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Journalist Fellows' Papers

New tricks for an old pony

Reuters Institute Fellow's Paper

There have been innumerable studies on the effects of new and social media on legacy media, but few on their implications for radio.  Anne Achté, an editor at Finland’s state broadcaster, YLE, has filled the gap with her comprehensive study entitled:New tricks for an old pony: Is it essential for speech radio to utilize social media in order to stay relevant to the audience? Anne writes that: “Changing media use in the last 10 years has forced all legacy media to contemplate whether they are still delivering content the way the audience wants. Radio listenership in the Western world has stayed fairly strong despite the increasing competition for audience attention, but there are already signs radio will also be affected. Is it necessary for radio programmes to adapt to the people´s mixed media use and emerging new digital platforms by adopting social media in their strategies? My research focuses on three of the most innovative speech radio programmes in public service companies Britain and the US and the way each of these programmes is utilising new and social media according to their particular needs. ´Weekend Edition Saturday´ from NPR has built a strong and even personal connection with the presenter and the audience. ´The Today Programme´ from BBC Radio 4 focuses on a dynamic web page with live interaction through social media that keeps the audience informed and entertained at the same time. ´Talking Point´ from BBC Arabic in the BBC World Service builds on their huge audience reach to keep their listeners interactive and loyal. Notably however, even the most innovative speech radio programmes are still in the early stages of fully incorporating social media in their strategy. All digital media experts interviewed in this research agree that radio needs to start taking action or risk becoming irrelevant. In the future radio will most probably not only include audio but also pictures, video and text, customised to the audience needs on new mobile technological devices.”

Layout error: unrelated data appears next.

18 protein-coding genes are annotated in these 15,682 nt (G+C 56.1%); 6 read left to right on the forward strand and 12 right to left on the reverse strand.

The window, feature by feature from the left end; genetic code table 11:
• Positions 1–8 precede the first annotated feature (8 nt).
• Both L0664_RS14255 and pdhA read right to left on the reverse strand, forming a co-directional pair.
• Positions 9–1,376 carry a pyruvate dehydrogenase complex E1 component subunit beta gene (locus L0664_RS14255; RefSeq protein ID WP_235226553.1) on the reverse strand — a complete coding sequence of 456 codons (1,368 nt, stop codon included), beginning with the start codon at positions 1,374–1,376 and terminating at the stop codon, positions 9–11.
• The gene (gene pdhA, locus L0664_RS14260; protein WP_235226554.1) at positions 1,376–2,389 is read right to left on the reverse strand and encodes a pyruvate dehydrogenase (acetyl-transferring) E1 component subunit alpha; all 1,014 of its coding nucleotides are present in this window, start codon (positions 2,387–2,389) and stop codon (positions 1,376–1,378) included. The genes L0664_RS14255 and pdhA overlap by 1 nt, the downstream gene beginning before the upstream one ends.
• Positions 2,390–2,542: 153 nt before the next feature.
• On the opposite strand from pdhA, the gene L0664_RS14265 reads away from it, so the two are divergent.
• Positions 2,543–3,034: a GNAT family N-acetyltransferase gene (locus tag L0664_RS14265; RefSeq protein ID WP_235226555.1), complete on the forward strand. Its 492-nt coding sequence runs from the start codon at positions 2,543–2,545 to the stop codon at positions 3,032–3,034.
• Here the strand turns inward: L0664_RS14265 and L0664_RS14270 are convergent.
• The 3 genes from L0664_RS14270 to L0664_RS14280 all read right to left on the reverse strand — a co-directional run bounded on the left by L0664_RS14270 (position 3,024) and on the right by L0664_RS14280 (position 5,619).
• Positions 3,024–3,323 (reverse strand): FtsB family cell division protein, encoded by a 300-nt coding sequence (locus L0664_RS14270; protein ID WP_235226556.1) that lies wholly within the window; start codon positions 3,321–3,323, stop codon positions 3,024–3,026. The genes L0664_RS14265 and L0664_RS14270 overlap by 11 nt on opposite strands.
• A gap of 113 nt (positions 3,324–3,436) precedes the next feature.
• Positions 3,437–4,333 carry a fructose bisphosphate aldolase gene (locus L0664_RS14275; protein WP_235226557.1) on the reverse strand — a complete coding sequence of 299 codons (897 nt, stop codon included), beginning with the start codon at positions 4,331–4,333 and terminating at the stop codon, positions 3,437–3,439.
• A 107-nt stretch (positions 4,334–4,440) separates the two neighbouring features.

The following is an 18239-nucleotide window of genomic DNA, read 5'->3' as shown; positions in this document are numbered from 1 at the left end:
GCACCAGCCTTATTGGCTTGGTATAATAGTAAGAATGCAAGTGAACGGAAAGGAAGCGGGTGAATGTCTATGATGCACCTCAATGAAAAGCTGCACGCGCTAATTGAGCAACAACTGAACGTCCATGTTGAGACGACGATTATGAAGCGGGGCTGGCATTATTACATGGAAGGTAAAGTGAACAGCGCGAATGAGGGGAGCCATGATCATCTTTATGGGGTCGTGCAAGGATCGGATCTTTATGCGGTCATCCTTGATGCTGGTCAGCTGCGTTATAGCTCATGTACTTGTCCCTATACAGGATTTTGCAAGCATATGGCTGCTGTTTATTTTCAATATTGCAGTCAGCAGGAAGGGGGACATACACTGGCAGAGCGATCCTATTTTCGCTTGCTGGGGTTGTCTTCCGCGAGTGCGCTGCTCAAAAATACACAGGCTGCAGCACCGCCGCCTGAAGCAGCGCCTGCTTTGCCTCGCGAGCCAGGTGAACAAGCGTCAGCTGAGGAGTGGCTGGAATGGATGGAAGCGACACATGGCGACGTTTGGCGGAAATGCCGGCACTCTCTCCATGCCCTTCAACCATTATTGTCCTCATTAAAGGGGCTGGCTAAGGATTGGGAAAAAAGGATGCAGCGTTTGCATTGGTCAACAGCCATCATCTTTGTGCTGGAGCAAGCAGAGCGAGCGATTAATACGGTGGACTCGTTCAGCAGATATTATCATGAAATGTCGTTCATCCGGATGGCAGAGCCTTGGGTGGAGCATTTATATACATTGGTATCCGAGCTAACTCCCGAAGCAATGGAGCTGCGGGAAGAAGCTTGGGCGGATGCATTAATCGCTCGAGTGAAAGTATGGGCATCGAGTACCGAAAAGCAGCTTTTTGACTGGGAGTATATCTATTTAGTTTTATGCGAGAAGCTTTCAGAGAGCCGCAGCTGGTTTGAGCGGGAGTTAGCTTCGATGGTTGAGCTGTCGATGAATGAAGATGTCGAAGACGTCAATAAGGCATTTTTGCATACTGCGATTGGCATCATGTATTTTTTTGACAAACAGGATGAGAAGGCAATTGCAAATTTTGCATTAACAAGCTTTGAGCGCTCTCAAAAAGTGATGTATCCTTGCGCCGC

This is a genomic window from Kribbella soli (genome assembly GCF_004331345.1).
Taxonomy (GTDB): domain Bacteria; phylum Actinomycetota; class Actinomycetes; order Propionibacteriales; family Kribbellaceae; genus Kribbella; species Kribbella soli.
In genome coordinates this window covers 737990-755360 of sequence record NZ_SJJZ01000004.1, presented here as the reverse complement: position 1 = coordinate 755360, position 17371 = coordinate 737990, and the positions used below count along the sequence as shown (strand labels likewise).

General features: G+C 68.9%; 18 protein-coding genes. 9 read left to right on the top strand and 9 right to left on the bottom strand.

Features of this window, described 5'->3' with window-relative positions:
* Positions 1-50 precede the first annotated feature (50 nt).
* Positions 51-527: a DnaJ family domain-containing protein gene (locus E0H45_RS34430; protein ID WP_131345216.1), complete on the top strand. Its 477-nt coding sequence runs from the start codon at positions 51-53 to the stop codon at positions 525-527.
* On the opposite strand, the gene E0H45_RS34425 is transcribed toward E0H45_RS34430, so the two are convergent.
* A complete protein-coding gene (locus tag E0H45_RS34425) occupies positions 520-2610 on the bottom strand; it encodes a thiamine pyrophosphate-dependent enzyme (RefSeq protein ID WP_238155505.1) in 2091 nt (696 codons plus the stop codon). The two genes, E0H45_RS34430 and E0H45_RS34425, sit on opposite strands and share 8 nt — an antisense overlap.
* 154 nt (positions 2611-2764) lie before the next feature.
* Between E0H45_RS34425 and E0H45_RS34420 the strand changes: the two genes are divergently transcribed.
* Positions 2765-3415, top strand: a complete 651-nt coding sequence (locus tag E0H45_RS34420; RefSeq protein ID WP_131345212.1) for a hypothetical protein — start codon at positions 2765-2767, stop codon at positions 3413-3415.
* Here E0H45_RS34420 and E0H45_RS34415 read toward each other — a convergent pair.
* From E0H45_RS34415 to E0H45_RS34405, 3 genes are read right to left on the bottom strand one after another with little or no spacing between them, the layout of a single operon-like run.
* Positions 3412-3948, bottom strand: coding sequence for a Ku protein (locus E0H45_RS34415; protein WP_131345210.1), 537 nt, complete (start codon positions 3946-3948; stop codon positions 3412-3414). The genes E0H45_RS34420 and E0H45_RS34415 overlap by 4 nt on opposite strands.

As with all Fellows’ research papers, any opinions expressed are those of the author and not of the Institute.